The Strategy aims to establish Scotland as an inhospitable environment for scammers to exploit people, where people feel safe against the risk posed by scams and can readily access effective support to meet their needs.

By delivering the strategic framework, we will contribute positively to many of the National Outcomes in the National Performance Framework and in particular:

  • Children and Young People – We grow up loved, safe and respected so we realise our full potential
  • Communities – We live in communities that are inclusive, employer, resilient and safe.
  • Education – We are well educated, skilled able to contribute to society
  • Health – We are healthy and active and our public services are high quality, efficient and responsive to local people's needs

The Scope of the EQIA

The EQIA assesses the development of the Strategy against the three needs of the public sector equality duty, namely to:

  • Eliminate discrimination, harassment and victimisation;
  • Advance equality of opportunity; and
  • Foster good relations

It does so with respect to the nine protected characteristics of Age, Disability, Sex, Pregnancy and Maternity, Gender Reassignment, Sexual Orientation, Race, Religion or Belief and Marriage and Civil Partnership.

The following stakeholders have been consulted as part of the EQIA process: Age Scotland, YoungScot, Disability Equality Scotland, East Renfrewshire Prevention Team and deafscotland.

Key Findings

The EQIA for The Scams Prevention, Awareness & Enforcement Strategy has highlighted potential impacts for two characteristic groups, age and disability, where external engagement is required to explore impacts further to eliminate discrimination, promote equality and foster good relations.

We also recognise the benefits of engaging Race and Religion or Belief groups to help promote awareness and improve understanding of scams.

There is limited data available to enable a full assessment of impact of the Strategy on equality groups. The Strategy in and of itself will not adversely affect any group of people. It will investigate gaps within, and consider future actions to develop the evidence base. This will enable us to collate and analyse information across society, including equalities groups. As our understanding of the scams landscape improves, we will be able to fully assess the impact of our policy on all equalities groups, which will result in positive outcomes.

Recommendations and Conclusion

Actions to address the equality gaps in relation to scams in Scotland can be linked to the strategic framework that seeks to introduce a more integrated approach across scams prevention and support landscape.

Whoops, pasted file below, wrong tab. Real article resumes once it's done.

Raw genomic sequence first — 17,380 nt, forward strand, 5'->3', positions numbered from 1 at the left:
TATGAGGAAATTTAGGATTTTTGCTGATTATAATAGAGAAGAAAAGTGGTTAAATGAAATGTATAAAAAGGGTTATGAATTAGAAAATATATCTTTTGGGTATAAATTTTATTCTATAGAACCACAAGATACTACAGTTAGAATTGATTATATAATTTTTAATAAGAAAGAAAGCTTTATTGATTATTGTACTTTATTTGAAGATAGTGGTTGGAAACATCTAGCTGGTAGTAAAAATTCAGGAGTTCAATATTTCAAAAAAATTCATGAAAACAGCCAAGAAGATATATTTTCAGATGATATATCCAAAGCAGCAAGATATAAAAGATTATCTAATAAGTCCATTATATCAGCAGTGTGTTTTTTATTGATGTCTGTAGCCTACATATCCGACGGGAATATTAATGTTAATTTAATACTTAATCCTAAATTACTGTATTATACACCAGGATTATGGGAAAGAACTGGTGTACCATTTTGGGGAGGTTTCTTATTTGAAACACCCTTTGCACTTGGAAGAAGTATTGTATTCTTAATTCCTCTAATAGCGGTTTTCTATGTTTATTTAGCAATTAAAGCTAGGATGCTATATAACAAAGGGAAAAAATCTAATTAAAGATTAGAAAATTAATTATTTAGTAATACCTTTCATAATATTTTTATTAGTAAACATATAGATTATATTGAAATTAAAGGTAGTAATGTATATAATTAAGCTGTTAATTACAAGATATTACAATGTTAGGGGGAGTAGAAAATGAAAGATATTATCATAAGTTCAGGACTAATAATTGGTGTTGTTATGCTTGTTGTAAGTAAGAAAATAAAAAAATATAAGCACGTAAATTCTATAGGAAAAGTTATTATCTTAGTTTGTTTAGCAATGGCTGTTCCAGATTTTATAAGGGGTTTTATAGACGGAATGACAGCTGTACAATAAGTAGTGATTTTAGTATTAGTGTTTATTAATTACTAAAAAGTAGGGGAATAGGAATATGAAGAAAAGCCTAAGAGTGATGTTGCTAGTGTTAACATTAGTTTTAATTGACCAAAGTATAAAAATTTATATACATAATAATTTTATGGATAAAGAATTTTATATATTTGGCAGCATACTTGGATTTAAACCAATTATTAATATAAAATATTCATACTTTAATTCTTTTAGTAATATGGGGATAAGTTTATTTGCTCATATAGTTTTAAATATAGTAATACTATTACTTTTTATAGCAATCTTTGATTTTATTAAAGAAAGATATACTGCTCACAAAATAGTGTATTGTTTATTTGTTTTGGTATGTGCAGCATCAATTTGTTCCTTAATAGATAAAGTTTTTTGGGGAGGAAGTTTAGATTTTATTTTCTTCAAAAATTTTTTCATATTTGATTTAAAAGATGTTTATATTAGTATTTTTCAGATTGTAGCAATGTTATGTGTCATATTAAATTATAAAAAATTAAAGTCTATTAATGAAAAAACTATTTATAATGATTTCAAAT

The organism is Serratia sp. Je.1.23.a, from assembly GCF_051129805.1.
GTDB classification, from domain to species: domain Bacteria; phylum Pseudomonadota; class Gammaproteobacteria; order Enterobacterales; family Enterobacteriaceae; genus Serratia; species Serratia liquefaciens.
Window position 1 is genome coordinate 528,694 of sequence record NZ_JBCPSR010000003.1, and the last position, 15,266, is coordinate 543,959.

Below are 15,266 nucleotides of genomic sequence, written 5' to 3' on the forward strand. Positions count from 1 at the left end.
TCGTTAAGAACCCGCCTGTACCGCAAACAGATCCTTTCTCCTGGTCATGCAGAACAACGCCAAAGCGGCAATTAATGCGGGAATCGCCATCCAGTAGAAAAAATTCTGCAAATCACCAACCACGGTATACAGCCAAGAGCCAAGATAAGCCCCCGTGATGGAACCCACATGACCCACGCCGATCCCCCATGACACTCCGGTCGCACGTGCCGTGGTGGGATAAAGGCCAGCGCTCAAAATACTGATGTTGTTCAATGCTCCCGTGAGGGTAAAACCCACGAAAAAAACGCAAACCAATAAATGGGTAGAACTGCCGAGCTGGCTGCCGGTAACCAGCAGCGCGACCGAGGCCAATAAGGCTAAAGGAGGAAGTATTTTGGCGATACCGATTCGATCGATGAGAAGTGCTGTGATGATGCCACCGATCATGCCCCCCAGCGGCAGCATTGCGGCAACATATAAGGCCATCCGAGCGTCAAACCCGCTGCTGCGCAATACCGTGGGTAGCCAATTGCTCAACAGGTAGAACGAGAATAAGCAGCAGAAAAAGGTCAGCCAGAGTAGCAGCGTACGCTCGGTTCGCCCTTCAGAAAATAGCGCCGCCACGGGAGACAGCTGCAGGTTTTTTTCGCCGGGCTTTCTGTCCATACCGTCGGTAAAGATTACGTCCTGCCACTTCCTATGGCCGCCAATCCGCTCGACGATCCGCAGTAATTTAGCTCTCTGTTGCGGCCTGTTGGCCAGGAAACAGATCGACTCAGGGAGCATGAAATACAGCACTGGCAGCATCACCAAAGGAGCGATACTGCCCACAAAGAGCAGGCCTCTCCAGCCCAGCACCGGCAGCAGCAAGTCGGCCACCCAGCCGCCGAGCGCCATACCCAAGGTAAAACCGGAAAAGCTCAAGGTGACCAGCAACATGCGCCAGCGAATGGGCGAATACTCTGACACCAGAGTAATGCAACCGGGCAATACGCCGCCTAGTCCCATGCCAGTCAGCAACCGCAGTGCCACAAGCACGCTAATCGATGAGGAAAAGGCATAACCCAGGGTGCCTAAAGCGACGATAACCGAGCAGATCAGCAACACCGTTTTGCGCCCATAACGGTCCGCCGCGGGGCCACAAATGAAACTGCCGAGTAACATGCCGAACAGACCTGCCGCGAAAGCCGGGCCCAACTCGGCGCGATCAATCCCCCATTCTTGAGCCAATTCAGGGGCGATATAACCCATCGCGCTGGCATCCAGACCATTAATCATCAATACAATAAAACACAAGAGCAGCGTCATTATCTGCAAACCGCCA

• A newly established Scottish Scams Prevention Partnership ("the Partnership") will be embedded as a standalone, formalised partnership group – with a clear identity and position within the wider stakeholder landscape – to act as a collective voice when it comes to communicating both key preventative messages on scams to members of the public; and advocating for further change in policy or operational approaches as they relate to all three pillars of the strategic framework.

Strategic Framework
(1) Prevention & Disruption
We will work with partners across private, public and third sectors to attempt to proactively deter, disrupt and, ideally, stop scams from reaching victims, using digital technology, innovation, and improving processes and protocols.
(2) Education & Awareness
Focus on enabling people through building resilience, vigilance, knowledge and skills to avoid the risk that scams pose
(3) Advice, Support & Enforcement
Work with frontline advice services and enforcement bodies to streamline the scams reporting and advice landscape, including through facilitating better data and intelligence sharing, in order to develop a "whole person, whole system" approach to provision of support and effective intervention.

  • Development of a shared Anti-Scams Communications Plan that takes into account communications reach and appropriateness of content of key messages in order to meet different groups' needs. This may lead to partners agreeing some type of strategic messaging protocol for different groups of individuals in vulnerable circumstances.
  • Through consultation with the new Partnership, we will develop a set of specific actions to address any gaps in existing education materials and approaches available to people across different settings (from schools to work to communities) and risk groups, to build resilience against scams and their impacts. Such collaboration will provide scope to involve representatives from equalities groups.
  • To inform considerations of the Partnership moving forwards we will also be undertaking a programme of public engagement that will provide a further opportunity to engage with a range of people across Scotland to better understand the challenges faced in building resilience against scams, and/or reporting scams and accessing appropriate support when things go wrong.
  • Working with colleagues organising the Strategy launch events will include further collaborative work with partners to identify opportunities to engage equality groups.

The EQIA has helped identify specific groups that we want to work further with during the implementation phase of the strategic framework. We will also seek to work with stakeholders to ensure the strategy's implementation seeks to maximise positive impacts related to Age, Race, Faith and Disability, which will ultimately help us deliver better outcomes for all people and communities.


Contact

Email: Scams.Strategy@gov.scot